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Cell Microbiol. 2014 Mar;16(3):378-95. doi: 10.1111/cmi.12223. Epub 2013 Nov 6.

Burkholderia cenocepacia J2315 escapes to the cytosol and actively subverts autophagy in human macrophages.

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Signaling Systems Unit, Laboratory of Systems Biology, National Institute of Allergy and Infectious Diseases, National Institutes of Health, Bethesda, MD, 20892, USA.


Selective autophagy functions to specifically degrade cellular cargo tagged by ubiquitination, including bacteria. Strains of the Burkholderia cepacia complex (Bcc) are opportunistic pathogens that cause life-threatening infections in patients with cystic fibrosis (CF) and chronic granulomatous disease (CGD). While there is evidence that defective macrophage autophagy in a mouse model of CF can influence B. cenocepacia susceptibility, there have been no comprehensive studies on how this bacterium is sensed and targeted by the host autophagy response in human macrophages. Here, we describe the intracellular life cycle of B. cenocepacia J2315 and its interaction with the autophagy pathway in human cells. Electron and confocal microscopy analyses demonstrate that the invading bacteria interact transiently with the endocytic pathway before escaping to the cytosol. This escape triggers theselective autophagy pathway, and the recruitment of ubiquitin, the ubiquitin-binding adaptors p62 and NDP52 and the autophagosome membrane-associated protein LC3B, to the bacterial vicinity. However, despite recruitment of these key autophagy pathway effectors, B. cenocepacia blocks autophagosome completion and replicates in the host cytosol. We find that a pre-infection increase in cellular autophagy flux can significantly inhibit B. cenocepacia replication and that lower autophagy flux in macrophages from immunocompromised CGD patients could contribute to increased B. cenocepacia susceptibility, identifying autophagy manipulation as a potential therapeutic approach to reduce bacterial burden in B. cenocepacia infections.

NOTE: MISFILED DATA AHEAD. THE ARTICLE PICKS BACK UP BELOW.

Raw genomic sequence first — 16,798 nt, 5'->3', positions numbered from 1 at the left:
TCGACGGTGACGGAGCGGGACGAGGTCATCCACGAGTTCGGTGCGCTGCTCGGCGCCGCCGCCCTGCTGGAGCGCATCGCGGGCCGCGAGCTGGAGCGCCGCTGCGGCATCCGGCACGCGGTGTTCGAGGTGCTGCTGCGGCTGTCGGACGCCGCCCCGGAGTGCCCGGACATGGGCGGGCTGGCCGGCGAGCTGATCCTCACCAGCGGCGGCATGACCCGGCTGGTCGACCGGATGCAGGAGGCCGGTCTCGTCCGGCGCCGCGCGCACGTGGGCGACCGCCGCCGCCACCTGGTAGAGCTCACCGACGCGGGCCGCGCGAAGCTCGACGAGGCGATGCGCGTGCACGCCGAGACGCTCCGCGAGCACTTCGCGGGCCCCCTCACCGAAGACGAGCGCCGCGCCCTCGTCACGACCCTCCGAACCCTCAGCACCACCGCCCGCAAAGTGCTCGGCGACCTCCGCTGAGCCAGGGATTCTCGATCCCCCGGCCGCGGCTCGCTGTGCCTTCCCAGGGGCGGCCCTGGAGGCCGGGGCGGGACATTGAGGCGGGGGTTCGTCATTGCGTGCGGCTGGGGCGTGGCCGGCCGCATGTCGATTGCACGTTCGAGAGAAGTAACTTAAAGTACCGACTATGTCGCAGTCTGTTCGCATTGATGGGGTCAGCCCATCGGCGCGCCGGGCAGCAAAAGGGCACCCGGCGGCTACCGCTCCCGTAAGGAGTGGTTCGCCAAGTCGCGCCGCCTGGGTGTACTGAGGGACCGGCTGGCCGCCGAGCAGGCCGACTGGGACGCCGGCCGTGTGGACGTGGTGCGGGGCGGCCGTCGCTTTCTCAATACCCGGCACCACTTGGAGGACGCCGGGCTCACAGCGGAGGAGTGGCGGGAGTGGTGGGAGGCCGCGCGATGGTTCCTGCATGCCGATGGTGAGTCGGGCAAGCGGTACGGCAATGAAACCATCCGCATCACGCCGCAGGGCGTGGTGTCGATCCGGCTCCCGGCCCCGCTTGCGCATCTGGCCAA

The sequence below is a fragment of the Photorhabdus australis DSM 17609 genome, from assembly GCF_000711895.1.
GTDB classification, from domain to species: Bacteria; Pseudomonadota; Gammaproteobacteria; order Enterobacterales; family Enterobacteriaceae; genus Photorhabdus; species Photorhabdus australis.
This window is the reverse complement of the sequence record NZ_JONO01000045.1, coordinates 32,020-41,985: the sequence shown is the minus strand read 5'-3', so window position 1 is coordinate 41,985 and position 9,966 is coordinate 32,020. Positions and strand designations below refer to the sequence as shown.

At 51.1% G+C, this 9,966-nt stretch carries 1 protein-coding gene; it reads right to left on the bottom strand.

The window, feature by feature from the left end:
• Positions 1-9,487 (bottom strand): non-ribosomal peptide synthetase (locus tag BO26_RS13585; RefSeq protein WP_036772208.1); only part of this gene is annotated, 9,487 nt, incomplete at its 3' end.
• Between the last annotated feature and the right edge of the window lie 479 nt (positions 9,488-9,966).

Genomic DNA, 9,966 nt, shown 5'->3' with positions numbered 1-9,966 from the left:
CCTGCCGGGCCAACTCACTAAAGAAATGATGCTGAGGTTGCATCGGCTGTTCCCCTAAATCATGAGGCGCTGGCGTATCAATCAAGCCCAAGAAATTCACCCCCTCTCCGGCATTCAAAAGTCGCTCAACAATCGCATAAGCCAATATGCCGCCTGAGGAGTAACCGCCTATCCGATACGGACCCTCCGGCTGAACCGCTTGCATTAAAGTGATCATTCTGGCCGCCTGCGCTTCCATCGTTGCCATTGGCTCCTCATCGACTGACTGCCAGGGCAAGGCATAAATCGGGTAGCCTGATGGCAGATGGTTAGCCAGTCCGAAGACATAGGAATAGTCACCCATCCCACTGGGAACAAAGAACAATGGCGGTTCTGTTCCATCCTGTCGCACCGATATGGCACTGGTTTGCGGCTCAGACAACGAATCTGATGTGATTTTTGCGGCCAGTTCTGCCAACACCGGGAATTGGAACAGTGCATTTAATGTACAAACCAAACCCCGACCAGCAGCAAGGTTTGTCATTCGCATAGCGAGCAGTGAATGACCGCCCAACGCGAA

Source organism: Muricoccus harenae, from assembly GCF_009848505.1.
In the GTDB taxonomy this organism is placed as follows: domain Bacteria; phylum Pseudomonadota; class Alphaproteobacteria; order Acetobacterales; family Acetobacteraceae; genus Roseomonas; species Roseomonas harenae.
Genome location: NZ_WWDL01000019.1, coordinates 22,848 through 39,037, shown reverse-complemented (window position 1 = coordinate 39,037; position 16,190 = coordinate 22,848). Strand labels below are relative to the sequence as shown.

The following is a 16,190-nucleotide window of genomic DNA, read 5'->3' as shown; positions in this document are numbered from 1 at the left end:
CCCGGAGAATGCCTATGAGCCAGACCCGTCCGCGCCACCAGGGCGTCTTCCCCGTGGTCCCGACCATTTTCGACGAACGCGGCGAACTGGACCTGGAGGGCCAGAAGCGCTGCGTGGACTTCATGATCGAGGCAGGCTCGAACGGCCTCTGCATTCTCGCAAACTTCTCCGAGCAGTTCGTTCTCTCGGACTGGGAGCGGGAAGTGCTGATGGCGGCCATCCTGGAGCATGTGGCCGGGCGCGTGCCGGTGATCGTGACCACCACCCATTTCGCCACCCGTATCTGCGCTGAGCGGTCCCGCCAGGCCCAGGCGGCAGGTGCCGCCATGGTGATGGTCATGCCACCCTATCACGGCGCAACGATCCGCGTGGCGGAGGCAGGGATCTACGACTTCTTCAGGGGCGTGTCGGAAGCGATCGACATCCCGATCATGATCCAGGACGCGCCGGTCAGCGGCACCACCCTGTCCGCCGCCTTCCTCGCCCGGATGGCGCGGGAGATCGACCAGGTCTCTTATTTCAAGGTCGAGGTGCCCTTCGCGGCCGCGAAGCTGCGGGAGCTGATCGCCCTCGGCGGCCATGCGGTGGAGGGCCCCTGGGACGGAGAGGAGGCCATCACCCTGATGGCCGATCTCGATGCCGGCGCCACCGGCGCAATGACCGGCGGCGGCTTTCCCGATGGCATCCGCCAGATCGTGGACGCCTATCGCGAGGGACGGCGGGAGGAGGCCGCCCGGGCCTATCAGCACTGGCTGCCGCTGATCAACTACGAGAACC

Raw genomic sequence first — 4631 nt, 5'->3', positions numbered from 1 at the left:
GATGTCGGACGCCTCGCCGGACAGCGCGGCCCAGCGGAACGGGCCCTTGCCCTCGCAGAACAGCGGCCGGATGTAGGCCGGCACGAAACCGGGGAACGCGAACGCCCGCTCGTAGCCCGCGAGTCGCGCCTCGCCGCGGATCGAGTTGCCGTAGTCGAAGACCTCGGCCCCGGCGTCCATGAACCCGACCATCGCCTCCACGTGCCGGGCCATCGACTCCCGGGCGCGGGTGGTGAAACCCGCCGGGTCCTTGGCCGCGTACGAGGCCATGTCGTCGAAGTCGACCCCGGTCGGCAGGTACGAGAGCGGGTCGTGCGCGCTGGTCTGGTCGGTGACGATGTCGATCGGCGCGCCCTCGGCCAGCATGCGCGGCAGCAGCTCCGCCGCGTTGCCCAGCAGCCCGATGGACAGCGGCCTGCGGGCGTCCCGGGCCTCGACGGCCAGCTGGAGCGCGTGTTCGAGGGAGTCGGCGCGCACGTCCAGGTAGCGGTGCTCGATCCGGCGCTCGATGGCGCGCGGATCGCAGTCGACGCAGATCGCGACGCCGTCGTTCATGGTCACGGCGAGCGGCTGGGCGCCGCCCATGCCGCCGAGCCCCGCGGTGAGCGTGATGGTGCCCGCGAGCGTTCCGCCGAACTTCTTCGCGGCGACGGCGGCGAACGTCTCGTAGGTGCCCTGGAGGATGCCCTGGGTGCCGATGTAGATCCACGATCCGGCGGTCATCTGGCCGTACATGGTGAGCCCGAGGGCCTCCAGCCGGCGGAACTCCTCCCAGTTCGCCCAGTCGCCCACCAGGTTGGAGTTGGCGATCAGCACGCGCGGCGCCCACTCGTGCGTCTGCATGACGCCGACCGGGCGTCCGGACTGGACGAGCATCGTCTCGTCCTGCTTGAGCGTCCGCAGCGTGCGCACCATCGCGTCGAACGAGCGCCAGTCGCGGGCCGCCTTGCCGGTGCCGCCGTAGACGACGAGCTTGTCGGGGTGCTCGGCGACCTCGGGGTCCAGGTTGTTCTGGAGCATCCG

[Indexed for MEDLINE]
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